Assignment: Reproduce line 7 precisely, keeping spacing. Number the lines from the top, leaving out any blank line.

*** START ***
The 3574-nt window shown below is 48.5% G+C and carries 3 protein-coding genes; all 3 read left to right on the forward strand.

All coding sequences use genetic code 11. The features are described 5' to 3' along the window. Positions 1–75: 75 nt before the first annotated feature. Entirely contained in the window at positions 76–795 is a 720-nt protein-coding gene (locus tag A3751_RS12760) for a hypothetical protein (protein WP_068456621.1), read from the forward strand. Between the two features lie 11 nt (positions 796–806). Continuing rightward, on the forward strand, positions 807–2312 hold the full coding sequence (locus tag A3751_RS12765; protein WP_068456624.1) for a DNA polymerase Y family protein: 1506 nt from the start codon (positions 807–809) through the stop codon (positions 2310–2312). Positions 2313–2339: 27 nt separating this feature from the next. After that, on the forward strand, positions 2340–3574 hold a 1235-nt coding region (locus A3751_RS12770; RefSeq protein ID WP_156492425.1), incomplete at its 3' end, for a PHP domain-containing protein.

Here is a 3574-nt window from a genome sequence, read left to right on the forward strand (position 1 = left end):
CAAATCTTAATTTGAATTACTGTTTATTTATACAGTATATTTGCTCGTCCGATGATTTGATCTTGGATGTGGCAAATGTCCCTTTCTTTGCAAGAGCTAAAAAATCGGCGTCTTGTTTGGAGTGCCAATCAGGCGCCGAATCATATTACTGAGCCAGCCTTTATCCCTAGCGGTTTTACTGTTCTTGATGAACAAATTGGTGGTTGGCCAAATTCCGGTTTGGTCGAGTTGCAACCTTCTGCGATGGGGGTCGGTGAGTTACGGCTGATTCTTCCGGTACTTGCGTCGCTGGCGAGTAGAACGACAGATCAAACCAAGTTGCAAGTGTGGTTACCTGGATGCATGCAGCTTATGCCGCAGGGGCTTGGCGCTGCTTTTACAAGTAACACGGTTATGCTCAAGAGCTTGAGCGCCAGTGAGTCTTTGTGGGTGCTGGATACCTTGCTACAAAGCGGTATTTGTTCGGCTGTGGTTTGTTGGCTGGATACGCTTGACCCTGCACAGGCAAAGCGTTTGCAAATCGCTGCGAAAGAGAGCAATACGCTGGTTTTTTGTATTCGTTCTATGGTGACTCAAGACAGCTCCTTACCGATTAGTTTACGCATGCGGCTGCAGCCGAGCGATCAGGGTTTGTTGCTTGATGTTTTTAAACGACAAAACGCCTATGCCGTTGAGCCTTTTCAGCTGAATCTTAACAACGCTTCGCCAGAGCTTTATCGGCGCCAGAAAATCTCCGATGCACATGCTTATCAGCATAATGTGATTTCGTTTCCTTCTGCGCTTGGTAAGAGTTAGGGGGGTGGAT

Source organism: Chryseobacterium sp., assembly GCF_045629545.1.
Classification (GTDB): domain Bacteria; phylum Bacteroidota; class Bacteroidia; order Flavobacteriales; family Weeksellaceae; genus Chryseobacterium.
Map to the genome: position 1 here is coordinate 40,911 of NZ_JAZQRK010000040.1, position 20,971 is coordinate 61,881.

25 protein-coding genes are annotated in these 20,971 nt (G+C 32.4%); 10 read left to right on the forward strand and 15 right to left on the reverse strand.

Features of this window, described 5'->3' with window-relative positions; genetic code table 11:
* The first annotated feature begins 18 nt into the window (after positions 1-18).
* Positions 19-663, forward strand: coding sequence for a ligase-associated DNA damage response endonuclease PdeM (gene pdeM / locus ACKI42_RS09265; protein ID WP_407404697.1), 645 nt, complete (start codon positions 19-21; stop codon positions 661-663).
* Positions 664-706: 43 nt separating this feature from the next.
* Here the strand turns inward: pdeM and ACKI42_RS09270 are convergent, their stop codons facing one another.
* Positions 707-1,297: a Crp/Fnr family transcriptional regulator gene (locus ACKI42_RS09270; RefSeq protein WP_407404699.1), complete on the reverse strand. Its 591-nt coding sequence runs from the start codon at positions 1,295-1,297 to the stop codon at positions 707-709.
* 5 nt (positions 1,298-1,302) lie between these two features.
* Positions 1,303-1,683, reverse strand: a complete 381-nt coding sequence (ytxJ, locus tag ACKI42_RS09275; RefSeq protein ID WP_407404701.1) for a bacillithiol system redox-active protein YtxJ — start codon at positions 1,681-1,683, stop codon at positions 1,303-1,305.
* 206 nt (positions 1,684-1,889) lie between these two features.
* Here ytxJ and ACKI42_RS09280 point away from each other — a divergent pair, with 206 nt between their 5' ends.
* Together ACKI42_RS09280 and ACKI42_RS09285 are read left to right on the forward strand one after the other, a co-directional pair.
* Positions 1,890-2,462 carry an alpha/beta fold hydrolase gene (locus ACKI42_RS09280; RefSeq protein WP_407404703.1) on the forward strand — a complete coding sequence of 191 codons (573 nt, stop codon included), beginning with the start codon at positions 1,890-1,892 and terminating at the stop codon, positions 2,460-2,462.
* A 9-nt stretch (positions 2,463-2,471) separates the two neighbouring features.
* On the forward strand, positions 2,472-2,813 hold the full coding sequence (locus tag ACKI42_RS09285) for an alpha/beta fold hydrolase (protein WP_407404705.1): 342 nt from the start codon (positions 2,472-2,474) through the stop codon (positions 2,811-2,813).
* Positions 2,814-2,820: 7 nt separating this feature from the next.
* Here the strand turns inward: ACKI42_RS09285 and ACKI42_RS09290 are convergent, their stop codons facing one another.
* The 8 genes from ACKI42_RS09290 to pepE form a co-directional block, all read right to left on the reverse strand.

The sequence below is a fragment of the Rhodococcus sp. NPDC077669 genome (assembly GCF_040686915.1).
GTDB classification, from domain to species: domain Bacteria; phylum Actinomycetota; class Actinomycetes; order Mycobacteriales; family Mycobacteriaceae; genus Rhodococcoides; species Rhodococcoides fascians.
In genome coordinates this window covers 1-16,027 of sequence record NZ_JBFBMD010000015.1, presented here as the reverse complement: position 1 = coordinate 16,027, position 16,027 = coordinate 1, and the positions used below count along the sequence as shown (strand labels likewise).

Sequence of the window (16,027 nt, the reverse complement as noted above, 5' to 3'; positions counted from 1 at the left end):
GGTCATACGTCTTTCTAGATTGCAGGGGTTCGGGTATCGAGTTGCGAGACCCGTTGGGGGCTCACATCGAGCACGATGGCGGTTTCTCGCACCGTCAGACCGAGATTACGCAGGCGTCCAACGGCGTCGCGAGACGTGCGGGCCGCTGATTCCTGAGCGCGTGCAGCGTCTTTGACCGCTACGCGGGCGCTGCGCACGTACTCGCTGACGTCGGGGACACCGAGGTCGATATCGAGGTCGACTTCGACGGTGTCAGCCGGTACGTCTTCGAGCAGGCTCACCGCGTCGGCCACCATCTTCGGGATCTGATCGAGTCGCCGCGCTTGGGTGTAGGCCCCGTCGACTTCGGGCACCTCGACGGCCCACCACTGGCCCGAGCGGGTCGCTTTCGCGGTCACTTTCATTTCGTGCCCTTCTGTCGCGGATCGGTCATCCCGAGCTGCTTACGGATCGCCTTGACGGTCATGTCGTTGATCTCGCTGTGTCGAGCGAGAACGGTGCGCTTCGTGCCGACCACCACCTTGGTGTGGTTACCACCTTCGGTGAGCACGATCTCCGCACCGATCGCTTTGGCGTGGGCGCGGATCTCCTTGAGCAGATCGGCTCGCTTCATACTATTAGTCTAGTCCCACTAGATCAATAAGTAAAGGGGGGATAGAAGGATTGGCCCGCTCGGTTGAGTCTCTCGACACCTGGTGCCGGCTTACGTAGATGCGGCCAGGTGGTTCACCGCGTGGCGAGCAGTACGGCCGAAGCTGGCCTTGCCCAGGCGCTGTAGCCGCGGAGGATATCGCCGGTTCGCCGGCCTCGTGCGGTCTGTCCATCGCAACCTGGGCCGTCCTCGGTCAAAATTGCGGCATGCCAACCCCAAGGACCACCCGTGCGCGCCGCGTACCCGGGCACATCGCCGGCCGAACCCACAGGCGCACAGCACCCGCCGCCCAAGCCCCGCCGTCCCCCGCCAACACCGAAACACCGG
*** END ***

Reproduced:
Map to the genome: position 1 here is coordinate 40,911 of NZ_JAZQRK010000040.1, position 20,971 is coordinate 61,881.